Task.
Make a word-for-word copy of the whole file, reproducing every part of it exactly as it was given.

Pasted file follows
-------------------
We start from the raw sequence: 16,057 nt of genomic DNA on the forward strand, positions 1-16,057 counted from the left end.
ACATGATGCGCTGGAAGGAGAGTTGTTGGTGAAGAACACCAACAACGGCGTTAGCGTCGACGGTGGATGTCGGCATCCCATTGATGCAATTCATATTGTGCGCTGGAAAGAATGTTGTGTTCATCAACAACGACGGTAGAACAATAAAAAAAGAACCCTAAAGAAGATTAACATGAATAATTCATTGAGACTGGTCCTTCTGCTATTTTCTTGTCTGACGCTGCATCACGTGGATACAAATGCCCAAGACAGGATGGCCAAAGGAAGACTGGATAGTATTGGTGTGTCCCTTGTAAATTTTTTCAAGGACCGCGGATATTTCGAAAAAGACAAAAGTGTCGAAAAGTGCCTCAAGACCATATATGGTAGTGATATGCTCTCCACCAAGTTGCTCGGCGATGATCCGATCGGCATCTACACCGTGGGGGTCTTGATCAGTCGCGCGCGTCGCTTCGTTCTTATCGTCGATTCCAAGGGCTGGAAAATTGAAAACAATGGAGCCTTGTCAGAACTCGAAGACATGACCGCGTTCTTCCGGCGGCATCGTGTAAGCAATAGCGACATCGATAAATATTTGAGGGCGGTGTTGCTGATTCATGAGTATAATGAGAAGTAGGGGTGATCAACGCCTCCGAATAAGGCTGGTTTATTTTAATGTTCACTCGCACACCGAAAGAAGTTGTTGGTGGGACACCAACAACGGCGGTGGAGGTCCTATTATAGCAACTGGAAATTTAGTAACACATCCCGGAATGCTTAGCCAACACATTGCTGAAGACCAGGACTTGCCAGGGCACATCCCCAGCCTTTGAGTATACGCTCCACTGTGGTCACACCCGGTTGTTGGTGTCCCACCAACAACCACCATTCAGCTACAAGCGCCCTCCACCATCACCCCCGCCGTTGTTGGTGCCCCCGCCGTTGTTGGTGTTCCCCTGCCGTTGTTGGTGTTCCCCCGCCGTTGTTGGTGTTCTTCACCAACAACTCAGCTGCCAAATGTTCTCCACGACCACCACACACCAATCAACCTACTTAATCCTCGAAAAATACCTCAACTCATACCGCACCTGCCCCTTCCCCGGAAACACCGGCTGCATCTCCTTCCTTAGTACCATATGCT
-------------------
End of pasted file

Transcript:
We start from the raw sequence: 16,057 nt of genomic DNA on the forward strand, positions 1-16,057 counted from the left end.
ACATGATGCGCTGGAAGGAGAGTTGTTGGTGAAGAACACCAACAACGGCGTTAGCGTCGACGGTGGATGTCGGCATCCCATTGATGCAATTCATATTGTGCGCTGGAAAGAATGTTGTGTTCATCAACAACGACGGTAGAACAATAAAAAAAGAACCCTAAAGAAGATTAACATGAATAATTCATTGAGACTGGTCCTTCTGCTATTTTCTTGTCTGACGCTGCATCACGTGGATACAAATGCCCAAGACAGGATGGCCAAAGGAAGACTGGATAGTATTGGTGTGTCCCTTGTAAATTTTTTCAAGGACCGCGGATATTTCGAAAAAGACAAAAGTGTCGAAAAGTGCCTCAAGACCATATATGGTAGTGATATGCTCTCCACCAAGTTGCTCGGCGATGATCCGATCGGCATCTACACCGTGGGGGTCTTGATCAGTCGCGCGCGTCGCTTCGTTCTTATCGTCGATTCCAAGGGCTGGAAAATTGAAAACAATGGAGCCTTGTCAGAACTCGAAGACATGACCGCGTTCTTCCGGCGGCATCGTGTAAGCAATAGCGACATCGATAAATATTTGAGGGCGGTGTTGCTGATTCATGAGTATAATGAGAAGTAGGGGTGATCAACGCCTCCGAATAAGGCTGGTTTATTTTAATGTTCACTCGCACACCGAAAGAAGTTGTTGGTGGGACACCAACAACGGCGGTGGAGGTCCTATTATAGCAACTGGAAATTTAGTAACACATCCCGGAATGCTTAGCCAACACATTGCTGAAGACCAGGACTTGCCAGGGCACATCCCCAGCCTTTGAGTATACGCTCCACTGTGGTCACACCCGGTTGTTGGTGTCCCACCAACAACCACCATTCAGCTACAAGCGCCCTCCACCATCACCCCCGCCGTTGTTGGTGCCCCCGCCGTTGTTGGTGTTCCCCTGCCGTTGTTGGTGTTCCCCCGCCGTTGTTGGTGTTCTTCACCAACAACTCAGCTGCCAAATGTTCTCCACGACCACCACACACCAATCAACCTACTTAATCCTCGAAAAATACCTCAACTCATACCGCACCTGCCCCTTCCCCGGAAACACCGGCTGCATCTCCTTCCTTAGTACCATATGCT